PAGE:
Popular posts from leaky bug-tracking systems
My web server logs referrer data whenever it's available. It means I pick up a bunch of attempted referrer spam from some crazy Kyivstar GSM blocks, but it also means I can see when certain sites link to me. While this has shrunk over the years as browsers curtail what data they're willing to convey to foreign origins, it's not quite dead yet.
Watching this over the past year or so has showed me that a handful of my posts are apparently very popular in bug tracking systems. I see quite a few inbound visitors from various corporate JIRA systems, and even a couple from some GitHub issue tracking pages.
I figured I'd list some of those here, just because they seem to be problems that a lot of people are still happening, years after they were identified and documented. Maybe having all of these "greatest (bug) hits" in one place will get the word about them around more.
I'll leave out the details of who's having what problems for their sake.
This is where I tear into the whole thing where mktime() and strptime() are a recipe for disaster. It's inconsistent across different quasi-Unix systems I have access to.
At least 2 separate companies have this one.
So-called "cloud services" are found doing this thing where they measure the success of ALL queries to them, not just per-customer, or other slices that matter to actual humans. It turns out that your business is tiny and insignificant and your solid wall of failed requests doesn't even move the needle on their end. They don't notice and don't care.
I'm guessing the two companies linking to this one are actually providers of same, and are trying to do right by their customers. Or, I suppose they might be customers of some giant evil vendor and they're suffering. It's hard to be sure.
This one still seems to be going strong based on reading some of the pages I could actually load. People doing things with Linux "containers" (cough, snort) seem to get in trouble with this a lot.
At least 2 projects and at least 1 company has hit this one.
The environment really, REALLY is not your friend. Get what you need out of it at the beginning of your run and never touch it again. Maybe grab a copy of "environ", parse that, and access it if you need the details. Definitely do this before you start any threads.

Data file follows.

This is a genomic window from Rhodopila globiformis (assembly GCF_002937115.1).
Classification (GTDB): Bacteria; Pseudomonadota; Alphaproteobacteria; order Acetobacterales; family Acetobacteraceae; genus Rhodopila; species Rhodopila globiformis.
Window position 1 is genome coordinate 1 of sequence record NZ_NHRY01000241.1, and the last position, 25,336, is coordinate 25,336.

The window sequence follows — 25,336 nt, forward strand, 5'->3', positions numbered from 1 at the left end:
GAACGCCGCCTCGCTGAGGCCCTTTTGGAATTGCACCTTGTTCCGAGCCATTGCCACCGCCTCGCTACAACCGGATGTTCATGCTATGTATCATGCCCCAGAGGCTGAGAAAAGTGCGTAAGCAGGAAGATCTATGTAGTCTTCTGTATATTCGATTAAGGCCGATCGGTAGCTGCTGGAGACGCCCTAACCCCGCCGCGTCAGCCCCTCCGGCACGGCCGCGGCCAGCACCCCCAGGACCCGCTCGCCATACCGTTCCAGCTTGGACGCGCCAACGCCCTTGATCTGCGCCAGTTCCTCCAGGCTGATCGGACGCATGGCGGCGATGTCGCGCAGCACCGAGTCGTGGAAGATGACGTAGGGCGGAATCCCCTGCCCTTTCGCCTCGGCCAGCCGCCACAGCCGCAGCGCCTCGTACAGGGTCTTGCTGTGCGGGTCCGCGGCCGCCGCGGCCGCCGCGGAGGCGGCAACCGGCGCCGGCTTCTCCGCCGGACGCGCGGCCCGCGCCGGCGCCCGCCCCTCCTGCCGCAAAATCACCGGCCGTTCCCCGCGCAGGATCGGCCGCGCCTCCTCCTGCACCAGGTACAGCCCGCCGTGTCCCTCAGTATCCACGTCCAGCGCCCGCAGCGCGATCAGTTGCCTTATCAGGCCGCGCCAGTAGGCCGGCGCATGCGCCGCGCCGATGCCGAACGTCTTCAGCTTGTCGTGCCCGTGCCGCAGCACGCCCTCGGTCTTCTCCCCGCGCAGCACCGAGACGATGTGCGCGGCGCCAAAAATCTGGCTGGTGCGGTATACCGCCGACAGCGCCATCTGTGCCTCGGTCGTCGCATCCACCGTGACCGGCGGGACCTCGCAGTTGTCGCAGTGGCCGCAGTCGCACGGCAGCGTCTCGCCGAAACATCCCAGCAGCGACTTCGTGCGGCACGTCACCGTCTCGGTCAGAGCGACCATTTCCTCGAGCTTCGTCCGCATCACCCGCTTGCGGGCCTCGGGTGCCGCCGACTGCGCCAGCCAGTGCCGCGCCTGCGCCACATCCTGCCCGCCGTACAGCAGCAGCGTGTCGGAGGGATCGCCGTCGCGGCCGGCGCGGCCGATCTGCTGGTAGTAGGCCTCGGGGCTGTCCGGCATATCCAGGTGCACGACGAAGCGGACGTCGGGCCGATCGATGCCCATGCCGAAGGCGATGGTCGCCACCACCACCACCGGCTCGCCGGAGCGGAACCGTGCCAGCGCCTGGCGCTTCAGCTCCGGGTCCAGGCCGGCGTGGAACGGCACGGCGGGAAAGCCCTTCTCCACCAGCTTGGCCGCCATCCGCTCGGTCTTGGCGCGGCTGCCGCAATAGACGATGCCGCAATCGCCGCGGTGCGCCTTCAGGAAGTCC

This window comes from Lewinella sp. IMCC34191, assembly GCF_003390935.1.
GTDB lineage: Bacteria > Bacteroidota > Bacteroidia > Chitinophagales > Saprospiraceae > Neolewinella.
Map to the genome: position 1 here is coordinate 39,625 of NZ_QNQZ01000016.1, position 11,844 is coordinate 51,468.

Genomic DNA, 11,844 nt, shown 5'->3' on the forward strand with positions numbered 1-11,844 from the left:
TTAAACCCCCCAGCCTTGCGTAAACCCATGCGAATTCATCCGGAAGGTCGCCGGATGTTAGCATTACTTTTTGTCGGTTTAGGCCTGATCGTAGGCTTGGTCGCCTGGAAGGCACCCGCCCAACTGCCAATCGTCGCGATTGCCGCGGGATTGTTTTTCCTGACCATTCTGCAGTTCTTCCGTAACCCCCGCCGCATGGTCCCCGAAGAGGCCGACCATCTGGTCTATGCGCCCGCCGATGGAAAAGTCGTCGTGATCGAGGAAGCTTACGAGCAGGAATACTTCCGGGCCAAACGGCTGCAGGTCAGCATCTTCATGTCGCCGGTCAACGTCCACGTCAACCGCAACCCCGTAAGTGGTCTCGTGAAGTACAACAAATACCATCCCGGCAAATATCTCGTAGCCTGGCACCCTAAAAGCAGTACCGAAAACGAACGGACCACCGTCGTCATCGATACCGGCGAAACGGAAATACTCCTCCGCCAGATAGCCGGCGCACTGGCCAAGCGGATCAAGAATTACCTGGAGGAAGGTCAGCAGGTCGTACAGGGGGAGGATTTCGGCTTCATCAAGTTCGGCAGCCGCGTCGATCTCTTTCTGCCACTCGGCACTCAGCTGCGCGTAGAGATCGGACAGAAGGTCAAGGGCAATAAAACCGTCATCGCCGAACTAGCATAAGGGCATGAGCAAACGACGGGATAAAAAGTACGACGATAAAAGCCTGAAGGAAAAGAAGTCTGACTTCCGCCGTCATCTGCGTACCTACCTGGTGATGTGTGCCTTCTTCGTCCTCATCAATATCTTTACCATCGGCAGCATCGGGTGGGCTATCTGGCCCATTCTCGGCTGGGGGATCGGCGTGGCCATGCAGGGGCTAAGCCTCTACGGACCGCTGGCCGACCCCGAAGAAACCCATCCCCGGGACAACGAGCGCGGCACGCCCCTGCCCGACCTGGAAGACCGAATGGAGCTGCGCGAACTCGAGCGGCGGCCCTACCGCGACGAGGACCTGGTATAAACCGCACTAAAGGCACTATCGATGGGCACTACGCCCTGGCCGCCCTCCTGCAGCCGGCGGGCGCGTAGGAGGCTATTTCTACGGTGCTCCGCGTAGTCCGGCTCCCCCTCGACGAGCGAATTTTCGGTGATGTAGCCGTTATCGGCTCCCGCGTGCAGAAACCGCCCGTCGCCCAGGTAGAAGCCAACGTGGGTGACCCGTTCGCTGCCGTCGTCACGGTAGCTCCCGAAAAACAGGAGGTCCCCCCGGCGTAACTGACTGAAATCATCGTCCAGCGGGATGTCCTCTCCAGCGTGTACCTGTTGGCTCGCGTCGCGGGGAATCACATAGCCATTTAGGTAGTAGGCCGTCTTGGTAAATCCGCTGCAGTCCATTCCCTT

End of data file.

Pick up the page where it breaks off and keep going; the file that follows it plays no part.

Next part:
At least 6 separate companies/projects have hit this one.
This is a story about Python, but it applies most anywhere else, too. If you have a process that's multi-threaded and call fork(), you're juggling chainsaws blindfolded. Don't be surprised when you lose an arm when something doesn't go JUST right. Spin off a child runner early. Have some kind of dispatcher thing. Or, better still, if you can, never run subprocesses, for they are the source of much evil.
At least 2 projects have hit this one, too.
I'm guessing someone is seeing "1213486160" in their logs and is puzzling over why. Then they find out it's the letters "HTTP" and it blows their mind. Or, similarly, they're finding 2008-06-14 23:29:20 UTC all over the place and have no idea why. Same thing.
The decades change, but the clowniness remains the same: if you filter all ICMP "for security", and knock out the "fragmentation needed but DF set" control flow used for path MTU discovery, your users will eventually have a really bad day. It might take a pathological case like running a VPN over a cellular wifi gateway on a bus, but it'll catch up to you sooner or later.
atop writes records with no record delimiters. If you interrupt it, it will get very very confused and you'll probably be unable to read any data from that point on until it rolls over at midnight. Of course, you usually go back to look at that time BECAUSE the thing restarted... because the box died... and so it's right when you need it most.
If you run a program on a Linux box from NFS and somehow rewrite the binary on that filesystem while it's running (say, by doing it on another machine), then expect it to SIGBUS on you. After all, you moved its cheese. (Stop using NFS for production. Really. And don't run binaries from it unless you're prepared to never touch them again.)
The -1 you get back from fork is not your friend when you think it's a pid and hand it to kill() later on. It's really not your friend when you pass in SIGKILL and you're running as uid 0. Bye bye machine. This one screwed up all kinds of cat picture action when it happened, and they actually let me admit that a few years later. Crazy, right?
Those are the ones I've managed to notice so far.